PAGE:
hypothetical molecule are that it should not interact with immunophilin or drug alone, or with the complex of FKBP-rapamycin.

This latter complex should interact with a distinct target(s) associated with Ca2+-independent

signaling pathways. TCR-mediated

/** 0 CYP

\*.

.

0

FKBP

mediated Figure 10

exocytosis

Mechanistic studies suggest that the cyelophilin-CsA and FKBP-FK506 complexes act upon a common target molecule. One possibility is that this target binds directl to the two immune hilin-drug complexes (but m drug or imgmmophilin slone, or thel43 P-rapamycin camp Pex, which intcrac~ with a distinct target that is aaaoeiated with Caz+-independent signaling pathways . The indicated target may be iuvolved in a step in signal transduction that is common to b 2+dq&dcnt sigruding pathways that iriclude those emanating from the T cell receptor in T cells and the IgE receptor m mast cells.

To test this possibility, several reagents for use in affinity chromatography were prepamd (Figure 11). The fusion proteins glutathione-S-transferasePKBP12

and glutathione-S-transferase~yclophilin

A were expressed in

E. coli in our laboratoryl5, while the cyclophilin C fusion protein was provided to us by Jeff Friedman and Irv Weissman at StanfonLt6 These researchers had found that a 77 kDa protein from a stromal cell lime associates with cyclophilin C and that a 55 kDa protein associates with the cyclophilin C-CsA complex. cyclophilin-CsA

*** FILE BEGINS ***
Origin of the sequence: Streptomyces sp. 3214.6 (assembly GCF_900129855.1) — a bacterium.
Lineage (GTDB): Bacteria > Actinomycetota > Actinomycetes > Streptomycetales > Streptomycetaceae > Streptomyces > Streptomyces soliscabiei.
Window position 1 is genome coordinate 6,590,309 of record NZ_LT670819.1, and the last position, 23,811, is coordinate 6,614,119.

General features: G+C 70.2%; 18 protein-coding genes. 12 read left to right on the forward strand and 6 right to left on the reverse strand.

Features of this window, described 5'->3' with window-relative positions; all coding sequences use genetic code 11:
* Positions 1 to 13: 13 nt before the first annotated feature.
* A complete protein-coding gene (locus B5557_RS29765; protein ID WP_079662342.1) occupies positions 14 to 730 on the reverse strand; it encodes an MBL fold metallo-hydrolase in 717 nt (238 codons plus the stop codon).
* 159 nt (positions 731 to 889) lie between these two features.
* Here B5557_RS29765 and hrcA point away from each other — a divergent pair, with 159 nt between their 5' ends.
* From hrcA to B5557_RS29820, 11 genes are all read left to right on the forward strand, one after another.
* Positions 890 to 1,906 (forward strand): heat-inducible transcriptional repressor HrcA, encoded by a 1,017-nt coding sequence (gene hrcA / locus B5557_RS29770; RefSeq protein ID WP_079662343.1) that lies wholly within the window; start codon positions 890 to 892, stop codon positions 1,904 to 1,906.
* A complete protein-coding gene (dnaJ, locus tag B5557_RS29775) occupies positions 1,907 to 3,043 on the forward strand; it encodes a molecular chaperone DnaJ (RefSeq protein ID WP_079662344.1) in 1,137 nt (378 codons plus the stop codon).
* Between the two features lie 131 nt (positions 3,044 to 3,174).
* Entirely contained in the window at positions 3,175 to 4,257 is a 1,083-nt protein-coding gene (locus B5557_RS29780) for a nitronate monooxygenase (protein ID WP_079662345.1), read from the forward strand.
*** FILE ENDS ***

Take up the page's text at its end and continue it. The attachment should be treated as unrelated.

and FKBP-FK506

We found that the

complexes retain the complex of the Caz+, calmodulin-dependent

serine,Ahreonine protein phosphatase calcineurin (also named PP2B; this hetemdimeric enzyme is comprised of a 6lkDa chain (cakk.urin-A) and a 19 kDa chain (calcincurin-B)) and calm&din when treatedwith calf thymus and

2552

S. L. SCHREIBER~~UI.

s

Immunophilin-Drug Complex

Immunophilin

Immunophilin

CYP

FKBP

>

lx!506 /

GST

rapamycin

Figure 11 Five affinity reagents that were used in experiments aimed at identifying the common targetof cyclophilin-CsA and FKBP-FKSO6complexes.

HUN-Arg-Leu-Asp-Val-Pro-Ile-Ro-

Gly-Arg-Phe-Asp-ArpArg-ValHN CO-Val-Ala-Ala-Glu-COzH H’Y xo32p032Ci+&M, calcineurin 1 (+/- additive) H,N-Arg-Leu-Asp-Val-Pm-Ile-ProGly-Arg-Phe-Asp-Arg-Arg-ValHN CO-Val-Ala-Ala-Glu-COzH +

Hd2Q2-

Figure 12 Specific immunophilindmg complexes inhibit the phosphataseactivity of the Cab, calmodulindependent protein phosphatase calcineurin (PP2B) when assayed with a phosphopeptide substrate. Conditions are &scribed in refmnce 15.

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Molecular recognition of immunophilins

calf brain tissue extracts. Soluble cyclophilin-CsA and FKBP-PKXK complexes bid competitively to calcineurin, indicating their binding sites are similar or overlapping. In accord with a role for calcineurin as the cellular target of both CsA and FK506, neither unligated immunophilins or drugs nor the FKRP-rapamycin complex bind to the phosphatase.